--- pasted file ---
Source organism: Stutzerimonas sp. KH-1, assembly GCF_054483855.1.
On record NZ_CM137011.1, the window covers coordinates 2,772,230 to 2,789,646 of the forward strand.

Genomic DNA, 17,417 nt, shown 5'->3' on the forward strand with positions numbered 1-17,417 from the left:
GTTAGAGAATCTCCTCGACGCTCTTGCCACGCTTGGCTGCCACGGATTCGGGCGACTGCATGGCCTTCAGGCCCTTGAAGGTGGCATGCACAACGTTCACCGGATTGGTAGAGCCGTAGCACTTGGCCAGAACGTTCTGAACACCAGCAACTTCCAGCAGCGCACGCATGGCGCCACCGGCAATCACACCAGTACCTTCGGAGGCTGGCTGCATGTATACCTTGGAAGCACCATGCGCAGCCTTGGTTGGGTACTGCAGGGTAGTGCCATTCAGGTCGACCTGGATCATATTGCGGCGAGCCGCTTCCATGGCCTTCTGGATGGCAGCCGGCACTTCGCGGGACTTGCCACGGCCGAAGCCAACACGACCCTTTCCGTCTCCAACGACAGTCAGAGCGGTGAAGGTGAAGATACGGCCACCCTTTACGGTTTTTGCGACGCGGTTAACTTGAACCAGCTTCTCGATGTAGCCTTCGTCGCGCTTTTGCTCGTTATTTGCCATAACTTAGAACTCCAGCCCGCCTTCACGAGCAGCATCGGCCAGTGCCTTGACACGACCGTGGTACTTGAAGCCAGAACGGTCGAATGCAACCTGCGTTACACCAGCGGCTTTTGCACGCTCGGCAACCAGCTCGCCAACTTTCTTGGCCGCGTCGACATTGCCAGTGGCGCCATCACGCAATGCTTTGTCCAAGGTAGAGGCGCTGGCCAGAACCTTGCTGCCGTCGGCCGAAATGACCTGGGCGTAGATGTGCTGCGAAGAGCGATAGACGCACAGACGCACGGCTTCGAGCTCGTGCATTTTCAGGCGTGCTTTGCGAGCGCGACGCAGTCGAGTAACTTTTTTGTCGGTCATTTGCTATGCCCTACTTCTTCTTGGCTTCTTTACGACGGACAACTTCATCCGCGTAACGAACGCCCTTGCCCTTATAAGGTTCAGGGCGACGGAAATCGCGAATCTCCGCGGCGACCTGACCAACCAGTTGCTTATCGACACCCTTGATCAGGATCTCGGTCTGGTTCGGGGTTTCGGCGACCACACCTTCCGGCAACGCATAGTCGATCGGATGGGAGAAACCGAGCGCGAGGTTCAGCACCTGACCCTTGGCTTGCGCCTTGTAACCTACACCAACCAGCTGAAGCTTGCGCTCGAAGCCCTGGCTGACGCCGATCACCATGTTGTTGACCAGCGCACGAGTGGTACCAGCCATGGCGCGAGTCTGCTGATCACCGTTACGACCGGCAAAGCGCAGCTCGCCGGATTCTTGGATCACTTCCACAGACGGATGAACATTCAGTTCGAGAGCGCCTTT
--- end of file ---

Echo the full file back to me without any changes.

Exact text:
Source organism: Stutzerimonas sp. KH-1, assembly GCF_054483855.1.
On record NZ_CM137011.1, the window covers coordinates 2,772,230 to 2,789,646 of the forward strand.

Genomic DNA, 17,417 nt, shown 5'->3' on the forward strand with positions numbered 1-17,417 from the left:
GTTAGAGAATCTCCTCGACGCTCTTGCCACGCTTGGCTGCCACGGATTCGGGCGACTGCATGGCCTTCAGGCCCTTGAAGGTGGCATGCACAACGTTCACCGGATTGGTAGAGCCGTAGCACTTGGCCAGAACGTTCTGAACACCAGCAACTTCCAGCAGCGCACGCATGGCGCCACCGGCAATCACACCAGTACCTTCGGAGGCTGGCTGCATGTATACCTTGGAAGCACCATGCGCAGCCTTGGTTGGGTACTGCAGGGTAGTGCCATTCAGGTCGACCTGGATCATATTGCGGCGAGCCGCTTCCATGGCCTTCTGGATGGCAGCCGGCACTTCGCGGGACTTGCCACGGCCGAAGCCAACACGACCCTTTCCGTCTCCAACGACAGTCAGAGCGGTGAAGGTGAAGATACGGCCACCCTTTACGGTTTTTGCGACGCGGTTAACTTGAACCAGCTTCTCGATGTAGCCTTCGTCGCGCTTTTGCTCGTTATTTGCCATAACTTAGAACTCCAGCCCGCCTTCACGAGCAGCATCGGCCAGTGCCTTGACACGACCGTGGTACTTGAAGCCAGAACGGTCGAATGCAACCTGCGTTACACCAGCGGCTTTTGCACGCTCGGCAACCAGCTCGCCAACTTTCTTGGCCGCGTCGACATTGCCAGTGGCGCCATCACGCAATGCTTTGTCCAAGGTAGAGGCGCTGGCCAGAACCTTGCTGCCGTCGGCCGAAATGACCTGGGCGTAGATGTGCTGCGAAGAGCGATAGACGCACAGACGCACGGCTTCGAGCTCGTGCATTTTCAGGCGTGCTTTGCGAGCGCGACGCAGTCGAGTAACTTTTTTGTCGGTCATTTGCTATGCCCTACTTCTTCTTGGCTTCTTTACGACGGACAACTTCATCCGCGTAACGAACGCCCTTGCCCTTATAAGGTTCAGGGCGACGGAAATCGCGAATCTCCGCGGCGACCTGACCAACCAGTTGCTTATCGACACCCTTGATCAGGATCTCGGTCTGGTTCGGGGTTTCGGCGACCACACCTTCCGGCAACGCATAGTCGATCGGATGGGAGAAACCGAGCGCGAGGTTCAGCACCTGACCCTTGGCTTGCGCCTTGTAACCTACACCAACCAGCTGAAGCTTGCGCTCGAAGCCCTGGCTGACGCCGATCACCATGTTGTTGACCAGCGCACGAGTGGTACCAGCCATGGCGCGAGTCTGCTGATCACCGTTACGACCGGCAAAGCGCAGCTCGCCGGATTCTTGGATCACTTCCACAGACGGATGAACATTCAGTTCGAGAGCGCCTTT